Juno will have the option to enter into a co-development and co-commercialization agreement on certain Celgene-originated development candidates that target T Cells. For any such Celgene-originated programs co-developed under the collaboration:
The parties will share global costs and profits with 70% allocated to Celgene and 30% allocated to Juno; and

Celgene will lead global development and commercialization, subject to a Juno co-promote option in the US and certain EU territories.

Upon closing, Juno will receive an upfront payment of approximately $150 million, and in addition Celgene will purchase 9,137,672 shares of Juno’s common stock at $93.00 per share. In conjunction with this stock purchase:

Celgene will receive the right to nominate a member to Juno’s board of directors;

During the 10-year term of the collaboration, Celgene will have the right to purchase additional equity in Juno during specified windows and at specified market premiums subject to satisfaction of certain conditions by each party including Juno opting in on select Celgene programs, such that, at a maximum, Celgene could own up to 30% of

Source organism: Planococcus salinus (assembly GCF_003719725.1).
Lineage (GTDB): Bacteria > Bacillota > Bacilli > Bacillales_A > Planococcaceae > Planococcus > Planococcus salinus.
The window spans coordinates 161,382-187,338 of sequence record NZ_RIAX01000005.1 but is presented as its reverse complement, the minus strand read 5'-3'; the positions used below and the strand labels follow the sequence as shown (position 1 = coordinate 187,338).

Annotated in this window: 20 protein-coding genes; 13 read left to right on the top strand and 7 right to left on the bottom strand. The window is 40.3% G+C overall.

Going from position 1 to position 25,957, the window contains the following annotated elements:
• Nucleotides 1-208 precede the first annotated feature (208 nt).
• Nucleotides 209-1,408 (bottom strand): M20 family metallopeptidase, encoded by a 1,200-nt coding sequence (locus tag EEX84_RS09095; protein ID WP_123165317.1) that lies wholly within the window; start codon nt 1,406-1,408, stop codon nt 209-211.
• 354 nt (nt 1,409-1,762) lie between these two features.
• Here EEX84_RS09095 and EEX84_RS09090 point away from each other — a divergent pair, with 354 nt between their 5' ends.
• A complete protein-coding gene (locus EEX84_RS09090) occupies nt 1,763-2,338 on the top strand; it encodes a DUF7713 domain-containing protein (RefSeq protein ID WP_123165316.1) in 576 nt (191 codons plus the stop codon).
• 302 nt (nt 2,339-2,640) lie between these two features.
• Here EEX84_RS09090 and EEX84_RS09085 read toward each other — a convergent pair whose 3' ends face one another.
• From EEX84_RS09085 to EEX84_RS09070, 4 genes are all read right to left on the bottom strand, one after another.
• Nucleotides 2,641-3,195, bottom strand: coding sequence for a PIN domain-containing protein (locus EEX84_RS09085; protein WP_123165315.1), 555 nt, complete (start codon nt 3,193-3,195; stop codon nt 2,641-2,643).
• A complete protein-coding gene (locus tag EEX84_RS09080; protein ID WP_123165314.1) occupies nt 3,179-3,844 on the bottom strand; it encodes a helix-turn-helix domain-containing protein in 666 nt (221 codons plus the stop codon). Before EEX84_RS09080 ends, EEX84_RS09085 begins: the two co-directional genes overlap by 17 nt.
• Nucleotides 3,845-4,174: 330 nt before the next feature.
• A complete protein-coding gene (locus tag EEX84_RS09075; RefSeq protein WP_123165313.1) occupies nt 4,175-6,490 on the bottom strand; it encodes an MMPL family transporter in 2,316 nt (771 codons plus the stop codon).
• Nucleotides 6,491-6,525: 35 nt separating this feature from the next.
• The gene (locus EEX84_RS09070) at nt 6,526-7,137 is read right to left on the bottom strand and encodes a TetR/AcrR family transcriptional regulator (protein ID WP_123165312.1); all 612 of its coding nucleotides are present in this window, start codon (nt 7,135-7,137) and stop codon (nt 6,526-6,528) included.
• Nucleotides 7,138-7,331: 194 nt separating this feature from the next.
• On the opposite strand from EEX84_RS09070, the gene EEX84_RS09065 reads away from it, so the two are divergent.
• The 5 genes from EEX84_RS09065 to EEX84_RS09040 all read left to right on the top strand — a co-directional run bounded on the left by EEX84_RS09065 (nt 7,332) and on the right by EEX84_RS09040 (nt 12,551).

Juno’s common stock then outstanding; and Celgene has entered into a standstill agreement and agreed to certain lock-up provisions on its share ownership.

This transaction has been approved by the boards of directors of both companies. Celgene and Juno currently expect to complete the transaction during the third quarter of 2015, subject to the expiration or termination of applicable waiting periods under all applicable antitrust laws and satisfaction of other usual and customary closing conditions.

Conference Call and Webcast Information

Juno will host a joint conference call today with Celgene to discuss the announced global collaboration at 2:00 p.m. PT, 5:00 p.m. ET. The conference call will be available by webcast on the Investor Relations page of Juno’s website, www.JunoTherapeutics.com and at www.celgene.com. An audio replay of the call will be available from midnight June 30, 2015, until midnight ET July 30, 2015. To access the replay in the U.S., dial (855) 859-2056; outside the U.S. dial (404) 537-3406. The participant passcode is 71894505.